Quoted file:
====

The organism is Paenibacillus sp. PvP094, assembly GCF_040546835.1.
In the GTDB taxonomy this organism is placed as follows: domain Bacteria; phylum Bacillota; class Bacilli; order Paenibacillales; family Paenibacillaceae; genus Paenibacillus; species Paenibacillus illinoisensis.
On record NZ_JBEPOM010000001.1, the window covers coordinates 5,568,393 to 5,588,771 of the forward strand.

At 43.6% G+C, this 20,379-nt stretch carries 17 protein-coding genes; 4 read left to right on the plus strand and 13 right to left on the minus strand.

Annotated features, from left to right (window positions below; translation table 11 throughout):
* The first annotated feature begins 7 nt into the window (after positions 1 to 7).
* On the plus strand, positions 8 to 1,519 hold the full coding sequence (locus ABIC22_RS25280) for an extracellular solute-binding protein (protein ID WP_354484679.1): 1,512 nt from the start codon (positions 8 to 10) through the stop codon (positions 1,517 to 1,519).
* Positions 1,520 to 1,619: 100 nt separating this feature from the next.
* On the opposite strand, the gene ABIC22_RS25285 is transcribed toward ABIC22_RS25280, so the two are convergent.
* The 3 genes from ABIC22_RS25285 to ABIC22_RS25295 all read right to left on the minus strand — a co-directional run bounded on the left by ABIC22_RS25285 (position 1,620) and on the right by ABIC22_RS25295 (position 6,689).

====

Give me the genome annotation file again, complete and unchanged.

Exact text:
The organism is Paenibacillus sp. PvP094, assembly GCF_040546835.1.
In the GTDB taxonomy this organism is placed as follows: domain Bacteria; phylum Bacillota; class Bacilli; order Paenibacillales; family Paenibacillaceae; genus Paenibacillus; species Paenibacillus illinoisensis.
On record NZ_JBEPOM010000001.1, the window covers coordinates 5,568,393 to 5,588,771 of the forward strand.

At 43.6% G+C, this 20,379-nt stretch carries 17 protein-coding genes; 4 read left to right on the plus strand and 13 right to left on the minus strand.

Annotated features, from left to right (window positions below; translation table 11 throughout):
* The first annotated feature begins 7 nt into the window (after positions 1 to 7).
* On the plus strand, positions 8 to 1,519 hold the full coding sequence (locus ABIC22_RS25280) for an extracellular solute-binding protein (protein ID WP_354484679.1): 1,512 nt from the start codon (positions 8 to 10) through the stop codon (positions 1,517 to 1,519).
* Positions 1,520 to 1,619: 100 nt separating this feature from the next.
* On the opposite strand, the gene ABIC22_RS25285 is transcribed toward ABIC22_RS25280, so the two are convergent.
* The 3 genes from ABIC22_RS25285 to ABIC22_RS25295 all read right to left on the minus strand — a co-directional run bounded on the left by ABIC22_RS25285 (position 1,620) and on the right by ABIC22_RS25295 (position 6,689).